A great mushroom cloud rose where it had hit in the next street and we got back up. Before we could pass on the Randalls' message, Andrew who had started medical school by then tarried to render First Aid.
In the months while the Doodlebug campaign persisted, the air raid sirens sounded just about every few minutes, it seemed. Most people dived into air raid shelters - often down into the Underground, where at night many slept on the platforms. But as many Doodlebugs came during the day as at night and while our flats had a big basement that was used as a shelter, we boys only used it to practice our table tennis, while it was otherwise unused. As Mother found out only after the War was over, being up on the roof was more exciting during air raids.
The frequency of air raid warnings got so high, that taking heed would completely prevent all normal activity and for the first time in my school days, I determined never to be late. No way was I going to let Hitler dominate my life any longer! Air raid warning or not, I rode to Sloane School and thumbing my nose at Hitler, arrived on time without fail every day. When the V2 rockets began to fall, there was no warning and no way to hide anyway. Once you heard the explosion - followed by the whine of its supersonic arrival, it was obvious that some other poor bastard had bought it.
If only I could be a couple of years older - I would have given my right arm to fly a Spitfire like some of my brother's friends.
Contributed originally by WMCSVActionDesk (BBC WW2 People's War)
This story was submitted to the Peoples War site by Anastasia Travers from CSV Action Desk on behalf of Ashley Leather and has been added to the site with his permission. Ashley Leather fully understands the sites terms and conditions.
1st and 2nd parts of Starborad Watch were stationed in the R.N.Barracks at Chatham. We were on weekend leave from 12 midday Saturday to 07.00 hours Monday. There was insufficient time to travel to my home in Ossett (West Yorkshire) so my pal Jeff Clements whose home was in Annerly (London suburb) invited me to go home with him. On arrival his mother immediately informed us there was a rumour that the Glen Miller Orchestra might be passing through London on the way back to an American airbase. The destination and time was not known but she thought that the Hammersmith Palaise seemed a likely venue.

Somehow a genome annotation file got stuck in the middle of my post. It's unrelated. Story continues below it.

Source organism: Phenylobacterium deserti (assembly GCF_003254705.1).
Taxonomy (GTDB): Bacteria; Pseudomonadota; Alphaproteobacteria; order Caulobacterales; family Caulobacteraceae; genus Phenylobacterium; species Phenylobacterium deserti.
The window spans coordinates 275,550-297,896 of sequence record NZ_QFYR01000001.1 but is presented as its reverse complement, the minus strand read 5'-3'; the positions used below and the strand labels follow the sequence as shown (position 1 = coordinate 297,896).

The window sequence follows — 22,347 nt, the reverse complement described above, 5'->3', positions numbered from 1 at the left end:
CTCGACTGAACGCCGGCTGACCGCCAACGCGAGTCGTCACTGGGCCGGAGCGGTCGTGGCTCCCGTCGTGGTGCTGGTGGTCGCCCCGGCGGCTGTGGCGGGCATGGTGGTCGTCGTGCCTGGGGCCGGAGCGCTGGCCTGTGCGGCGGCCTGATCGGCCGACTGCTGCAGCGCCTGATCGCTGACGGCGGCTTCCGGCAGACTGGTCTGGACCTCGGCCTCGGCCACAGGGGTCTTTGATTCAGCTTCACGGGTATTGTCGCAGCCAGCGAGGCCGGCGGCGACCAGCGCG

After tea we duly set forth, I hadn’t a clue which direction I was travelling, just trusted Jeff to lead the way. People were gathering in small groups so the whispers had travelled far and wide. Eventually a large coach (American style) was seen approaching. A band with instruments at the ready soon piled into the Palaise and straight onto the stage. With their attractive vocalists and their overcoats still on, it soon began to feel like a Wembley football crowd.
No sooner had the orchestra struck up with ‘In the Mood’ I grabbed the young lady standing beside me and pulled her quickly onto the floor with the words ‘come on girl lets make history’. ‘Wha Eah’ (typical cockney girl) she replied. We only managed to dance once around the floor but it was of no consequence. We had danced to the music of the Glen Miller Orchestra. I said to the girl ‘stand still where you are and don’t attempt to move off, you won’t get on the floor again.’ Dancing was now impossible due to the increase in crowd. Within 45 minutes the Orchestra waved the crowd goodbye. I dragged the girl to the nearest exit and we were able to watch the Orchestra mount the coach steps one by one with a smile and half salute/wave from each member.
I believe this route of the orchestra was a deliberate attempt to raise people’s morale. On reflection, so much for the slogan ‘careless talk costs lives.’ I was pleased to think that my impulse to pull a young lady onto the dance floor had given her an experience to talk of for the rest of her life.
Contributed originally by CSV Solent (BBC WW2 People's War)
(Based on her history as told to her grand-daughter.)
This story was submitted to the People's War site by Ken on behalf of Nancy Deacon and has been added to the site with her permission. Nancy Deacon fully understands the site's terms and conditions.
“I didn’t really want to go into the Wrens”.
Nancy was about to celebrate her 18th birthday early in 1942 when a choice between the women’s’ services became urgent. Since leaving school at 16 years of age, with Matriculation proudly achieved, she had been working in the administration staff at the local isolation hospital in Leicester. She knew that once past 18 she would become subject to the wartime regulations, called ‘Direction of Labour’, by which the government could say how and where you should be employed. That would mean staying at her present job, because it was classified as a ‘Reserved Occupation’. And Nancy felt she wanted to see a bit more of life than that promised. She said -
“You see, my life-long friend, Edna, was already in the WAAF and she was having a jolly good time, from what she said, so I wanted to join them. But from time to time, when they had more applicants for certain categories than they needed, they stopped recruiting, so for the moment I couldn’t do that.